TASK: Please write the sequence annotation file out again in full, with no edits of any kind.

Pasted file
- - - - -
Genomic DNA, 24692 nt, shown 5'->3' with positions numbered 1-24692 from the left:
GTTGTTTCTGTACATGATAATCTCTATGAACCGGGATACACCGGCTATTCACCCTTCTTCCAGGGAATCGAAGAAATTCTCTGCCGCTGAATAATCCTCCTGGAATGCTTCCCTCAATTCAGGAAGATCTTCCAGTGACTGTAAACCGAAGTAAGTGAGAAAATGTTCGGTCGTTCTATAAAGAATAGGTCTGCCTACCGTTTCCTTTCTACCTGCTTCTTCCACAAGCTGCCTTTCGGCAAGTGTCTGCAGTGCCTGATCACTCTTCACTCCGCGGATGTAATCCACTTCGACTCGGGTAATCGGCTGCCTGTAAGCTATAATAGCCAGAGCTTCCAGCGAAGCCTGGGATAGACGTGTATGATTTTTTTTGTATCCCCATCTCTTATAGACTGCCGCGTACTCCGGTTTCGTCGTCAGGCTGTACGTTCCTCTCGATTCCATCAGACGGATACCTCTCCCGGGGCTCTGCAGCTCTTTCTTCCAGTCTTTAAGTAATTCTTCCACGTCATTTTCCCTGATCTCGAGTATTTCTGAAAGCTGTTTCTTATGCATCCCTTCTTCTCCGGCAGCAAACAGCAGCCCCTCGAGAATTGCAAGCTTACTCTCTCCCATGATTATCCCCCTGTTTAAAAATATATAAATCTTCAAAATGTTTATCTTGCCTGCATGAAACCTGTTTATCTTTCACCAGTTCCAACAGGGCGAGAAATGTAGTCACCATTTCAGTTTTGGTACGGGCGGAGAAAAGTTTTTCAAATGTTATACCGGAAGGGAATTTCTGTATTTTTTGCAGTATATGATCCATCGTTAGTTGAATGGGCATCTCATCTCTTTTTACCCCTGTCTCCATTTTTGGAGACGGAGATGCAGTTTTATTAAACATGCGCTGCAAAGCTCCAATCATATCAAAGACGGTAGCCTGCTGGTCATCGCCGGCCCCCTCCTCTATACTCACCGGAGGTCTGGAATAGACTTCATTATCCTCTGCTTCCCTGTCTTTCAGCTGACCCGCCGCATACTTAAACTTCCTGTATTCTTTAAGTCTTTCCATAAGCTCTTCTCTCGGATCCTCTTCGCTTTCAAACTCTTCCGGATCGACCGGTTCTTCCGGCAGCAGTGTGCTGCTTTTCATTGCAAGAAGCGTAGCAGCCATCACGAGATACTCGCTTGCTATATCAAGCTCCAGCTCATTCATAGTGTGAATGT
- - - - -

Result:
Genomic DNA, 24692 nt, shown 5'->3' with positions numbered 1-24692 from the left:
GTTGTTTCTGTACATGATAATCTCTATGAACCGGGATACACCGGCTATTCACCCTTCTTCCAGGGAATCGAAGAAATTCTCTGCCGCTGAATAATCCTCCTGGAATGCTTCCCTCAATTCAGGAAGATCTTCCAGTGACTGTAAACCGAAGTAAGTGAGAAAATGTTCGGTCGTTCTATAAAGAATAGGTCTGCCTACCGTTTCCTTTCTACCTGCTTCTTCCACAAGCTGCCTTTCGGCAAGTGTCTGCAGTGCCTGATCACTCTTCACTCCGCGGATGTAATCCACTTCGACTCGGGTAATCGGCTGCCTGTAAGCTATAATAGCCAGAGCTTCCAGCGAAGCCTGGGATAGACGTGTATGATTTTTTTTGTATCCCCATCTCTTATAGACTGCCGCGTACTCCGGTTTCGTCGTCAGGCTGTACGTTCCTCTCGATTCCATCAGACGGATACCTCTCCCGGGGCTCTGCAGCTCTTTCTTCCAGTCTTTAAGTAATTCTTCCACGTCATTTTCCCTGATCTCGAGTATTTCTGAAAGCTGTTTCTTATGCATCCCTTCTTCTCCGGCAGCAAACAGCAGCCCCTCGAGAATTGCAAGCTTACTCTCTCCCATGATTATCCCCCTGTTTAAAAATATATAAATCTTCAAAATGTTTATCTTGCCTGCATGAAACCTGTTTATCTTTCACCAGTTCCAACAGGGCGAGAAATGTAGTCACCATTTCAGTTTTGGTACGGGCGGAGAAAAGTTTTTCAAATGTTATACCGGAAGGGAATTTCTGTATTTTTTGCAGTATATGATCCATCGTTAGTTGAATGGGCATCTCATCTCTTTTTACCCCTGTCTCCATTTTTGGAGACGGAGATGCAGTTTTATTAAACATGCGCTGCAAAGCTCCAATCATATCAAAGACGGTAGCCTGCTGGTCATCGCCGGCCCCCTCCTCTATACTCACCGGAGGTCTGGAATAGACTTCATTATCCTCTGCTTCCCTGTCTTTCAGCTGACCCGCCGCATACTTAAACTTCCTGTATTCTTTAAGTCTTTCCATAAGCTCTTCTCTCGGATCCTCTTCGCTTTCAAACTCTTCCGGATCGACCGGTTCTTCCGGCAGCAGTGTGCTGCTTTTCATTGCAAGAAGCGTAGCAGCCATCACGAGATACTCGCTTGCTATATCAAGCTCCAGCTCATTCATAGTGTGAATGT